In Modern times and, more specifically, since the appearance in 1781 of Immanuel Kant’s Critique of Pure Reason, epistemological issues acquired a special significance in philosophical studies. With the rise of Biblical criticism, Christian scriptural philosophy had lost its momentum, and nineteenth and twentieth-century thinkers focused on sense perception and reason as the two primary sources of human cognition.
A recently conceived and developed religious movement, the Bahá’í faith reintroduces the scriptural mode of thinking into philosophical inquiries. Its scriptural texts are well preserved and authenticated. Many of the writings by the founding figures of the faith explicitly address critical philosophical problems. They also employ the Aristotelian technical vocabulary with occasional addition of neo-Platonic terms.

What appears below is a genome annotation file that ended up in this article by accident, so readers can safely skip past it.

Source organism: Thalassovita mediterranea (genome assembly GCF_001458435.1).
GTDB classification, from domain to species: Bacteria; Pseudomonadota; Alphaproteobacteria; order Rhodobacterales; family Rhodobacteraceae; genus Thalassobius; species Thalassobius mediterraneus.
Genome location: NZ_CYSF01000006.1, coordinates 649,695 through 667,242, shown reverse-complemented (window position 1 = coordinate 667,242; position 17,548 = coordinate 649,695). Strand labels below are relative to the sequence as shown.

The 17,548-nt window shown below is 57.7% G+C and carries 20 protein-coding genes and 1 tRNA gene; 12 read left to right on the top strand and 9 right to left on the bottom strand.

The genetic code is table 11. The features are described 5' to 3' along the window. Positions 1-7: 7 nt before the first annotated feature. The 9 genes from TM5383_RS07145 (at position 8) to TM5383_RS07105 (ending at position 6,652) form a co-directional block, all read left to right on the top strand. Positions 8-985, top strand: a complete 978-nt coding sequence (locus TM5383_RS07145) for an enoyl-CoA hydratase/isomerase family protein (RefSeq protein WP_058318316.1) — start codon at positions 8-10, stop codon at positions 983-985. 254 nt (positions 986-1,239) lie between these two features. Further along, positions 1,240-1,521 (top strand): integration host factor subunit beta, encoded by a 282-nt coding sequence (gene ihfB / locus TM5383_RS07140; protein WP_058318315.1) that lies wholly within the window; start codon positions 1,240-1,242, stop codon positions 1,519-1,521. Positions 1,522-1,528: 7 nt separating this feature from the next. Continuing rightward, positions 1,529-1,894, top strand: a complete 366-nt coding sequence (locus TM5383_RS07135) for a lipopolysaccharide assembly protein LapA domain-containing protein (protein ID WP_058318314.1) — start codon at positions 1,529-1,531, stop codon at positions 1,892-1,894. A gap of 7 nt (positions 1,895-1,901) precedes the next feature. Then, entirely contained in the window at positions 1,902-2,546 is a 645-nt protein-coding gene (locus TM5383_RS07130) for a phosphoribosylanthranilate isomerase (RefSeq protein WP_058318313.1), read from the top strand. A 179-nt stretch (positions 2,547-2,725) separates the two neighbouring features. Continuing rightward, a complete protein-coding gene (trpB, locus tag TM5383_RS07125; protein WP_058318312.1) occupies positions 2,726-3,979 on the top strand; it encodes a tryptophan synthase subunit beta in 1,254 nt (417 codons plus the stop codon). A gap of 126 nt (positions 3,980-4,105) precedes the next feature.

In the West, epistemological studies from a Bahá’í perspective started in 1978 with the publication of Jack McLean’s essay “The Knowledge of God: An Essay on Bahá’í Epistemology.” Since then, Bahá’í thinkers have addressed different aspects of epistemological research. More specifically, in this program the participants will discuss the independent search for truth, the standards of knowledge, the problems of certainty and relativity, infallibility, and interpretation, as well as mystical experience. All those topics were explored in-depth in the book Studies in Bahá’í Epistemology, which is forthcoming this year in the Boston publishing company M-Graphics.